White people soon grabbed the beat and ran with it — Elvis Presley, Jerry Lee Lewis, Johnny Cash — with his infectious boom-chicka-boom beat. It was Memphis, which had a strong black music influence, that spawned these artists at Beale Street’s Sun Records, now a musical shrine. And these three artists had the image of outlaws, rebels, which made them all the more palatable to restless young people, who were seeing the dynamic performances of James Dean and Marlon Brando at this same time.

Remarkably, other than Sun, it was a wave of British artists who took the new R&B and R&R beat to the popular charts and it all flowed quickly back into the U.S. like a boomerang — The madly popular electric harmonies of the Beatles, the darker-side raucous Rolling Stones, along with Eric Burdon and the Animals, John Mayall and the Blues Breakers, the Yardbirds, Eric Clapton, Joe Cocker, The Faces and Rod Stewart, The Who, Pink Floyd, and Cream.

The British invaders and American compatriots took up the rock and roll electrical guitar driven clarion call together, and audiences soon grew to arena-size. Through the years we’ve seen many creative variations in this electric journey — Led Zeppelin, Traffic, Steve Winwood, AC/DC, Aerosmith, Bon Jovi, Van Halen, Black Sabbath, the Allman Brothers Band, Journey, Foreigner, Styx, Queen, R.E.M., Coldplay, the Moody Blues, the Dave Matthews Band, the Jefferson Airplane, then Jefferson Starship, the Electric Light Orchestra, the Steve Miller Band, Bob Seager and the Silver Bullet Band, Fleetwood Mac, and Metallica.

Bob Dylan famously gravitated from his folk roots to electric guitars at the Newport Folk Festival, and brought a legendary band with him, named simply The Band. It included four Canadians and Arkansas stalwart Levon Helm.

Rock became more sophisticated with orchestral sounds, complex arrangements and arena performances. Females took major roles — Annie Lennox, Patti Smith, Chrissie Hynde with the Pretenders, Heart, Joan Jett and the Blackhearts, the Indigo Girls, Melissa Manchester, Melissa Etheridge, Janis Ian, Rickie Lee Jones, Joan Osbourne, Natalie Merchant, the Cranberries, Alanis Morrisette, the ill-fated Amy Winehouse, and the very British Adele. There also has emerged a real Diva class — the multi-talented, dance choreographed stars, and some are white, such as Blondie, Madonna, Cyndi Lauper, Lady Gaga, Miley Cyrus, Taylor Swift, Katy Perry and Pink.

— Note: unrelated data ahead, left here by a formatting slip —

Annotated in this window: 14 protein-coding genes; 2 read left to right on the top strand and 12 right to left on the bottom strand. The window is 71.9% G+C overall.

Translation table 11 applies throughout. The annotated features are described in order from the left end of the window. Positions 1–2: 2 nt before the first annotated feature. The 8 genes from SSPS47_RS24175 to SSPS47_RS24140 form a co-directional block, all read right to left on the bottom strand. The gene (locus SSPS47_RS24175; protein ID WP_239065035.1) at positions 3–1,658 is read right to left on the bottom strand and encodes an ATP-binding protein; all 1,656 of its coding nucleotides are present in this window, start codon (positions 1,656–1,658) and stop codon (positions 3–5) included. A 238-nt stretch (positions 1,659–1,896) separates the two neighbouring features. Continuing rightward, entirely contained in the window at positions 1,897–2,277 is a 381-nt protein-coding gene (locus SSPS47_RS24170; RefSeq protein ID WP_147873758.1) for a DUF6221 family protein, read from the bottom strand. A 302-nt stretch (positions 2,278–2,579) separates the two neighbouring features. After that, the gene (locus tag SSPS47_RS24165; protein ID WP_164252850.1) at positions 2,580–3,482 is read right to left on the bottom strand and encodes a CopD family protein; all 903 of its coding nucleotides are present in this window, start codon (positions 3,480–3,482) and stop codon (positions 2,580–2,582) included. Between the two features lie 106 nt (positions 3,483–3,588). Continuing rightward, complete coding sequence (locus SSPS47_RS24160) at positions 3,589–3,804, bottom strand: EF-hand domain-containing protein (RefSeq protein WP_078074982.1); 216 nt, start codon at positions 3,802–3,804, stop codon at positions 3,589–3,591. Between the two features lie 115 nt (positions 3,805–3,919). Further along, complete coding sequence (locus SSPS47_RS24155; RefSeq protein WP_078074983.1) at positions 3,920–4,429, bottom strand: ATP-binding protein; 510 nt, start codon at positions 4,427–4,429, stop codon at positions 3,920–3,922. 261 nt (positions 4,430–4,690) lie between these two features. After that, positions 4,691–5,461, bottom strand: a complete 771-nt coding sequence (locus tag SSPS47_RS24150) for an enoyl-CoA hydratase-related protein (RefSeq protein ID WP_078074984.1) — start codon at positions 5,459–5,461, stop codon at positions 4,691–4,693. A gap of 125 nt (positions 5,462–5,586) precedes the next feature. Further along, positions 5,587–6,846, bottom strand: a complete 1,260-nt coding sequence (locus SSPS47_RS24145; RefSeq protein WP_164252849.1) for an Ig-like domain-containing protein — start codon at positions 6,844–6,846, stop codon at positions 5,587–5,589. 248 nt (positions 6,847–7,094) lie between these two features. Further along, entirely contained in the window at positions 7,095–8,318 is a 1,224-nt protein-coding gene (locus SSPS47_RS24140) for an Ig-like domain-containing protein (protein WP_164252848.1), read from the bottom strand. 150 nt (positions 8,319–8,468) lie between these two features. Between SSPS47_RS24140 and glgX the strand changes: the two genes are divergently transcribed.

On the more raw and raucous side, bands like Lynyrd Skynerd, Creedence Clearwater Revival, Poison, the Black Crowes, Alice Cooper, Korn, the Foo Fighters, Nirvana, Canned Heat, Steppenwolf, Black Oak Arkansas, Country Joe and the Fish, Commander Cody and the Lost Planet Airmen have mined an audience.

So what have we learned? The contributions of both white and black races have been extraordinary, each part of an amazingly varied whole. And we have to remember that music is part of life across South America and the all the countries that aren’t working within the English language.

The power of music knows no bounds. It is free-flowing and everywhere and all of it created by individuals in co-creativity with their inner inspirations and empowerments.


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James Wayne Cleveland

James Wayne Cleveland

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Jim Cleveland retired from a career in public relations to become a writer and publisher. He has 16 books and 12 CDs anchored in new spirituality values.